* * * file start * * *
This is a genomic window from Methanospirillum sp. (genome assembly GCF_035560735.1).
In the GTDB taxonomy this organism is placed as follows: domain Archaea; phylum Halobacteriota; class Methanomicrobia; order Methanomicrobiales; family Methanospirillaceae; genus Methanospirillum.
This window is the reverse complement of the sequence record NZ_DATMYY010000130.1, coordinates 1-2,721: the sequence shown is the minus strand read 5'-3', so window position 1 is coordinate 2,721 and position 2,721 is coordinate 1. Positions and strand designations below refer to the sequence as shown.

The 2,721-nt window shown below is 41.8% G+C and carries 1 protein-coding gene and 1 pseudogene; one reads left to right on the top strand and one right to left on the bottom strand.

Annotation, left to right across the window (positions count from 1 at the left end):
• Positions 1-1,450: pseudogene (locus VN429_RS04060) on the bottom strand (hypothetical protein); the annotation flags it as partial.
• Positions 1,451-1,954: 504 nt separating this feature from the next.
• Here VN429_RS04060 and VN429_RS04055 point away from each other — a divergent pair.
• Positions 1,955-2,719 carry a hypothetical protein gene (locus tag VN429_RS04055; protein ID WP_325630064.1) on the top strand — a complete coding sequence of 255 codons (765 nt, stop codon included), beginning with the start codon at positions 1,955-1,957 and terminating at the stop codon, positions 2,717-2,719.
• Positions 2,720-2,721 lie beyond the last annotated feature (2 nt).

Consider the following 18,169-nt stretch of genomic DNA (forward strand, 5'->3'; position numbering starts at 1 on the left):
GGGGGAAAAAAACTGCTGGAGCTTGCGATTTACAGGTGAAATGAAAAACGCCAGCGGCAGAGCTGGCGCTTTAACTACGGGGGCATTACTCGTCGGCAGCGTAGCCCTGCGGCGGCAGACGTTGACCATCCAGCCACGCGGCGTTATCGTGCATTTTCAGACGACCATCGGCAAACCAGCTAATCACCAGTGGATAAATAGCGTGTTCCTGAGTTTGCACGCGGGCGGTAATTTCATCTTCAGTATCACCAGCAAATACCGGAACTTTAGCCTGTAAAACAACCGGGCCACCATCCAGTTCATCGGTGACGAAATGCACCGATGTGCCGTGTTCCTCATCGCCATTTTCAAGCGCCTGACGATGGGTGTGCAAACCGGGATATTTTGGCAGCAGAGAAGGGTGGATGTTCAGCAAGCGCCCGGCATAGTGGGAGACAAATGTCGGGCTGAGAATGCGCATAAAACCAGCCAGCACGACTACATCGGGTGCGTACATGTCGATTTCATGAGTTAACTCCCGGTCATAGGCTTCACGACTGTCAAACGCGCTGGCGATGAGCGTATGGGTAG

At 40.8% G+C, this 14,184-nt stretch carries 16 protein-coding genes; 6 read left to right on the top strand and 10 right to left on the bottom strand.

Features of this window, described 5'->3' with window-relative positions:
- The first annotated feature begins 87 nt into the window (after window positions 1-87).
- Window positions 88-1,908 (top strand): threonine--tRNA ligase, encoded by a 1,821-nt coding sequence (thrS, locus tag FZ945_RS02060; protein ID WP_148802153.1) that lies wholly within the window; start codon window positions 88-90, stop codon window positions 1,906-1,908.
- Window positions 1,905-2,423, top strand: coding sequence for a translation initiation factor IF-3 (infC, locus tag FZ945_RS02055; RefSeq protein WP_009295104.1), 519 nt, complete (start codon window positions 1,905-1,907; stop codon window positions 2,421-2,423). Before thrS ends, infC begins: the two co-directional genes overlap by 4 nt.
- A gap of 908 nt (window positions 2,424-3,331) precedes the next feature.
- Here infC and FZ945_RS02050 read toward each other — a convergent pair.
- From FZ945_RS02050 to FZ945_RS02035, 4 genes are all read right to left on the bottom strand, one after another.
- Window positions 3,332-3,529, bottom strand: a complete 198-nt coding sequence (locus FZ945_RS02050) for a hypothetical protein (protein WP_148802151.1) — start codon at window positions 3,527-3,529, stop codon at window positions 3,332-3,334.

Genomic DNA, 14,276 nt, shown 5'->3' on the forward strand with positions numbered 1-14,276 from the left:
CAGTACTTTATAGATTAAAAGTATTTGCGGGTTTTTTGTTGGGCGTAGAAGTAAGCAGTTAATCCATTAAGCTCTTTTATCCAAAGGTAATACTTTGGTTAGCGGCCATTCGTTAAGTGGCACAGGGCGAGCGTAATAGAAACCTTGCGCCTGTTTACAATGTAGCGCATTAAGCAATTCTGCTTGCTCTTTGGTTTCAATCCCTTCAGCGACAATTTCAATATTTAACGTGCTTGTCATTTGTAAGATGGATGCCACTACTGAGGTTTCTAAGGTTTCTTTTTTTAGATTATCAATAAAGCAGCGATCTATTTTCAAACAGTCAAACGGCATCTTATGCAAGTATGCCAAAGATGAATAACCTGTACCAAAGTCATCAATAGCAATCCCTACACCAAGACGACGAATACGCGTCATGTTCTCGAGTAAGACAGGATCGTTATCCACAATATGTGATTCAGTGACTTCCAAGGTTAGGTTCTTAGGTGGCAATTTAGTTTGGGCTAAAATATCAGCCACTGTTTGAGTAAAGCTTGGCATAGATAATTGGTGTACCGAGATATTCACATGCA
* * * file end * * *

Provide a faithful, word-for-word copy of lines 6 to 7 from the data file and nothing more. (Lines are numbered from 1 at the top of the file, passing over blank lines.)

• Positions 1-1,450: pseudogene (locus VN429_RS04060) on the bottom strand (hypothetical protein); the annotation flags it as partial.
• Positions 1,451-1,954: 504 nt separating this feature from the next.